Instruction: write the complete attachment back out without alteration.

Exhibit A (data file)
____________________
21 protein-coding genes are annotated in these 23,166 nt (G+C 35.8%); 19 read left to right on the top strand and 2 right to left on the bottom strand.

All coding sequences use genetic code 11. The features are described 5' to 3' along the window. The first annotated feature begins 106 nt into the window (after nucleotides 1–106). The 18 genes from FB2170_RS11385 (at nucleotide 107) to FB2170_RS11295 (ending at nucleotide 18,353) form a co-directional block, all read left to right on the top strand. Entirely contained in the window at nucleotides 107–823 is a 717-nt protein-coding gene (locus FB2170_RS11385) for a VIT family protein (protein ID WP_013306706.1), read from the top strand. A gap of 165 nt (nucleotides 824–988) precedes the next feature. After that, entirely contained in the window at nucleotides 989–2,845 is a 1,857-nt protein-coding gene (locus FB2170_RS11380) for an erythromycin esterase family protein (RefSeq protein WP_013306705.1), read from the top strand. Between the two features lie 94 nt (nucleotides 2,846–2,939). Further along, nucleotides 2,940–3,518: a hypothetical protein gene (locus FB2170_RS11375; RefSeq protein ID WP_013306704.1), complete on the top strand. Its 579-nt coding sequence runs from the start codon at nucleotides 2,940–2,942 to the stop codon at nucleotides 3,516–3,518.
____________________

21 protein-coding genes are annotated in these 23,166 nt (G+C 35.8%); 19 read left to right on the top strand and 2 right to left on the bottom strand.

All coding sequences use genetic code 11. The features are described 5' to 3' along the window. The first annotated feature begins 106 nt into the window (after nucleotides 1–106). The 18 genes from FB2170_RS11385 (at nucleotide 107) to FB2170_RS11295 (ending at nucleotide 18,353) form a co-directional block, all read left to right on the top strand. Entirely contained in the window at nucleotides 107–823 is a 717-nt protein-coding gene (locus FB2170_RS11385) for a VIT family protein (protein ID WP_013306706.1), read from the top strand. A gap of 165 nt (nucleotides 824–988) precedes the next feature. After that, entirely contained in the window at nucleotides 989–2,845 is a 1,857-nt protein-coding gene (locus FB2170_RS11380) for an erythromycin esterase family protein (RefSeq protein WP_013306705.1), read from the top strand. Between the two features lie 94 nt (nucleotides 2,846–2,939). Further along, nucleotides 2,940–3,518: a hypothetical protein gene (locus FB2170_RS11375; RefSeq protein ID WP_013306704.1), complete on the top strand. Its 579-nt coding sequence runs from the start codon at nucleotides 2,940–2,942 to the stop codon at nucleotides 3,516–3,518.